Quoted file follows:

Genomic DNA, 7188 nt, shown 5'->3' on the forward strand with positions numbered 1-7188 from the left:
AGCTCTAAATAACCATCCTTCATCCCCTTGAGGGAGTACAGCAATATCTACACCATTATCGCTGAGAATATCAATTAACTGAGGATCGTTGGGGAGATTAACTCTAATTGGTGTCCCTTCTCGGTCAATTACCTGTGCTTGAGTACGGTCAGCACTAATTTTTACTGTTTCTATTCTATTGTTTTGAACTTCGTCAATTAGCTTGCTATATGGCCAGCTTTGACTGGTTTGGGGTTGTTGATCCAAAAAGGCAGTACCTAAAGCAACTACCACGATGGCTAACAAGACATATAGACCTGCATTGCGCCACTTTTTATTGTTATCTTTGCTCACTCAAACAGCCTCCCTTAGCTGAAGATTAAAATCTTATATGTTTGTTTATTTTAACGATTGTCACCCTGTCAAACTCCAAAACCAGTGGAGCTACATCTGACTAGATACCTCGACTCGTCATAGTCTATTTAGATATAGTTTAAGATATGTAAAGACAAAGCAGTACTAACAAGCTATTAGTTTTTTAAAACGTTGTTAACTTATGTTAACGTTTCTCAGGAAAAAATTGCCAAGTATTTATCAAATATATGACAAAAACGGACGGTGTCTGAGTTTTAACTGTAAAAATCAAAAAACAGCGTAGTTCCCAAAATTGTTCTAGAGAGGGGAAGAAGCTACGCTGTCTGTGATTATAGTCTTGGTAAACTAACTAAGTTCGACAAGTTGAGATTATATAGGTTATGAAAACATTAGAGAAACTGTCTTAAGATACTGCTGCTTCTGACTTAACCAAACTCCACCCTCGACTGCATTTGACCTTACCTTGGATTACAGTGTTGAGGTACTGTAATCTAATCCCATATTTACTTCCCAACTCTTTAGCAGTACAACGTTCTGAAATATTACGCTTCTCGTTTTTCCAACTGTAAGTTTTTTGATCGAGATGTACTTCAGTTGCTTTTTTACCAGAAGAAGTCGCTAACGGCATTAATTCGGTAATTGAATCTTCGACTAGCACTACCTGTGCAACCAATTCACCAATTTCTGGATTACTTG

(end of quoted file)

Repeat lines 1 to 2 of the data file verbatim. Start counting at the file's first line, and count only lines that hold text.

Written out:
Genomic DNA, 7188 nt, shown 5'->3' on the forward strand with positions numbered 1-7188 from the left:
AGCTCTAAATAACCATCCTTCATCCCCTTGAGGGAGTACAGCAATATCTACACCATTATCGCTGAGAATATCAATTAACTGAGGATCGTTGGGGAGATTAACTCTAATTGGTGTCCCTTCTCGGTCAATTACCTGTGCTTGAGTACGGTCAGCACTAATTTTTACTGTTTCTATTCTATTGTTTTGAACTTCGTCAATTAGCTTGCTATATGGCCAGCTTTGACTGGTTTGGGGTTGTTGATCCAAAAAGGCAGTACCTAAAGCAACTACCACGATGGCTAACAAGACATATAGACCTGCATTGCGCCACTTTTTATTGTTATCTTTGCTCACTCAAACAGCCTCCCTTAGCTGAAGATTAAAATCTTATATGTTTGTTTATTTTAACGATTGTCACCCTGTCAAACTCCAAAACCAGTGGAGCTACATCTGACTAGATACCTCGACTCGTCATAGTCTATTTAGATATAGTTTAAGATATGTAAAGACAAAGCAGTACTAACAAGCTATTAGTTTTTTAAAACGTTGTTAACTTATGTTAACGTTTCTCAGGAAAAAATTGCCAAGTATTTATCAAATATATGACAAAAACGGACGGTGTCTGAGTTTTAACTGTAAAAATCAAAAAACAGCGTAGTTCCCAAAATTGTTCTAGAGAGGGGAAGAAGCTACGCTGTCTGTGATTATAGTCTTGGTAAACTAACTAAGTTCGACAAGTTGAGATTATATAGGTTATGAAAACATTAGAGAAACTGTCTTAAGATACTGCTGCTTCTGACTTAACCAAACTCCACCCTCGACTGCATTTGACCTTACCTTGGATTACAGTGTTGAGGTACTGTAATCTAATCCCATATTTACTTCCCAACTCTTTAGCAGTACAACGTTCTGAAATATTACGCTTCTCGTTTTTCCAACTGTAAGTTTTTTGATCGAGATGTACTTCAGTTGCTTTTTTACCAGAAGAAGTCGCTAACGGCATTAATTCGGTAATTGAATCTTCGACTAGCACTACCTGTGCAACCAATTCACCAATTTCTGGATTACTTG